setting and pulling on a lever on either side. Replacement and
tinted visors, cheekpads, chin curtains and other parts are
available through Bell Helmets.
This is the
one area where the Sprint really suffers, in our opinion. We
found the Sprint to be very noisy, and we're not sure why. Most
helmet noises can be traced to air rushing over the vents or
turbulence under the neck, but the Sprint just seems to be generally
noisy in all dimensions.
The Sprint's noise seems to be caused by air rushing around
the entire helmet in a loud mid-level tone. We've been experimenting
with a couple of NOJ Quiet Rider helmet wind blockers lately
and we tried one on the Sprint to see if would reduce the noise
levels, but it had only a minimal effect.
The bottom line here is that we think the Sprint is one of
the more uncomfortable helmets we've tried with respect to noise
levels. Normally, a helmet will transmit less noise when the
rider's head is out in the open air flow, but the Sprint seems
noisy anywhere except behind a full fairing.
Note that we always wear correctly fitted, high quality earplugs
and an extra helmet liner when riding, and we strongly recommend
that you always wear hearing protection also. See the
and Hearing Protection page for more information on choosing
and wearing earplugs. Note that your experience with this helmet's
noise levels may be different, depending upon many factors,
including your head shape, motorcycle configuration, prevailing
winds and more.
Bell Sprint Sound MP3 Files
UPDATE: We've been experimenting with live recordings
of helmet sounds during a short (< 2 minute) ride, with sound
checks at 40, 50 and 60 MPH. See the
Motorcycle Helmet Noise page for more information.
The MP3 files do not accurately record the noise levels,
and we haven't settled on recording levels, so the Bell Sprint
MP3's can not be compared to the Suomy Extreme and AGV TiTech
MP3 files posted on the wBW
Motorcycle Helmet Noise page. Nevertheless, we're posting
the files for your information. When we complete the evaluation
of the NOJ Wind Block, we'll add an MP3 file comparing the Bell
Sprint with and without the device.
Venting and Air Flow
Bell Sprint has a unique top venting system that works well.
It's narrower in height from top to bottom than other vents
and the vent assembly is positioned farther forward (i.e., towards
the brow) than most helmets.
It's possible that the forward placement of the vent allows
larger volumes of air to flow through a smaller opening when
compared to other helmets.
A single flat lever in the back of the vent opens or closes
three slits in the front. The vent has a positive seal and the
lever is simple and intuitive to use.
The chin vent has a narrow tab that is easy to locate with
gloved hands. The vent opens by pushing the lever down and closes
by pushing it up.
There's some mesh in back of the vent that appears to be
the same type used in the helmet liner. It's similar to the
nylon mesh found in screen doors, perhaps with a slightly tighter
Both vents are well made and add to the quality feel and
appearance of the helmet. The Sprint also has two exhaust vents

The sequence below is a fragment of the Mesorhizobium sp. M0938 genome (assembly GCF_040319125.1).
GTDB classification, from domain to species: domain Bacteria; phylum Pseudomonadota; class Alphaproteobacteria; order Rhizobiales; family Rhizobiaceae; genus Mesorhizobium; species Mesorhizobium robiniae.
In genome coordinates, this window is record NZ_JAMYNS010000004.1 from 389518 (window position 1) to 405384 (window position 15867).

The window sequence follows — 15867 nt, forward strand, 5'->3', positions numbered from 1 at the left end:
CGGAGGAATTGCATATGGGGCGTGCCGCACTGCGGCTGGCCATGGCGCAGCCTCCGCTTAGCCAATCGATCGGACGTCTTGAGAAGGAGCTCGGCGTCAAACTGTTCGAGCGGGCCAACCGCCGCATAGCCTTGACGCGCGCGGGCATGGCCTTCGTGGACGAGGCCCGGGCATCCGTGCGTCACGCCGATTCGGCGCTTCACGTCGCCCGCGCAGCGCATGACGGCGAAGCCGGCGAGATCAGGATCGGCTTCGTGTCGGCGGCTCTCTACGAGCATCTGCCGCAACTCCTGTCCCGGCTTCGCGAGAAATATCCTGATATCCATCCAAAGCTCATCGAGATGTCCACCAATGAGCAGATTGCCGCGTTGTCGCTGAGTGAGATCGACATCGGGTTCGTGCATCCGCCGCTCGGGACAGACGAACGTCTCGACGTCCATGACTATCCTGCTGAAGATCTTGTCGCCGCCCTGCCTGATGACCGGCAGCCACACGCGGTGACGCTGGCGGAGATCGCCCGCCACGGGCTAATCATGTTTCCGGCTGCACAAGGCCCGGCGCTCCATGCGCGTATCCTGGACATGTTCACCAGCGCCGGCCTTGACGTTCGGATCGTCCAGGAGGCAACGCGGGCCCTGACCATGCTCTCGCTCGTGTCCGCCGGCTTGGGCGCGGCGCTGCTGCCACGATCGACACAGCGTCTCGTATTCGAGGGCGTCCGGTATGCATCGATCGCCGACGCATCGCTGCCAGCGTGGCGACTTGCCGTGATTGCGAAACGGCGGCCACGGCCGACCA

that are permanently open on the back of the helmet. They're
covered with plastic trim and the vent holes underneath are
also covered by the same steel-colored mesh, again adding to
the overall feeling of quality.
Both sets of vents work well and flow a good quantity of
air on to the rider's face and head. The top vents channel the
air through the liner and down on to the rider's brow and head.
The chin vent flows air through two holes on either side of
the back of the chin bar and on to the rider's face.
We've noticed a trend with several helmets we've reviewed
recently: manufacturers are adding vent openings on the back
of the chin bar to flow air on to the rider's face. This is
good news for overheated riders and all we can say is that it's
Our size XL Sprint
weighs in at 1688 grams, or 3 pounds, 11-1/2 ounces. This is
a very reasonable weight and it puts the Sprint in good company,
bracketed by the slightly heavier HJC CL-14 (a direct competitor)
and the Shoei X-11 and Arai Quantum II a couple of ounces lighter.
Good company indeed!
See the wBW
Motorcycle Helmet Weights page for a chart comparing the
weights of every helmet we've ever reviewed.
Paint and Graphics
another category where the Sprint really stands out. Bell offers
the Sprint in a variety of solid colors and patterns, and our "Red
Multi" is very similar to the first Bell full-face helmet
I purchased those many years ago. It has a nice pattern and
the finish has a thick clearcoat. I don't anticipate any unforeseen
problems with chipping or cracking.
The Bell Sprint
meets both U.S. DOT and Snell approval; it has a composite fiberglass
shell. Bell offers a five-year warranty on the helmet,
which is commendable. The Sprint also uses a D-ring attachment
system and the strap includes a snap that keeps the loose end
The Sprint is
a very good helmet at a great price, let down only by high noise
levels. If the helmet was quieter, it would certainly be one
of the helmet bargains of the year. It has very good to excellent
quality and features that are unexpected at this price level.
Product Review: Bell Sprint Helmet
|Available From: Bell
Price: $139.95 - $159.95
solids and patterns.
|Made In: China
Date: September 2005
Note: For informational use only. All material and
photographs are Copyright © webWorld International, LLC - 2000-2013. All
rights reserved. See the webBikeWorld®
page. NOTE: Product specifications, features and details may
change or differ from our descriptions. Always check before purchasing. Read
Terms and Conditions!
►Your Comments and Feedback
Please send comments to
Comments are ordered from most recent to oldest.
Not all comments will be published (details
Comments may be edited for clarity prior to publication.
From "C.L." (8/10): "My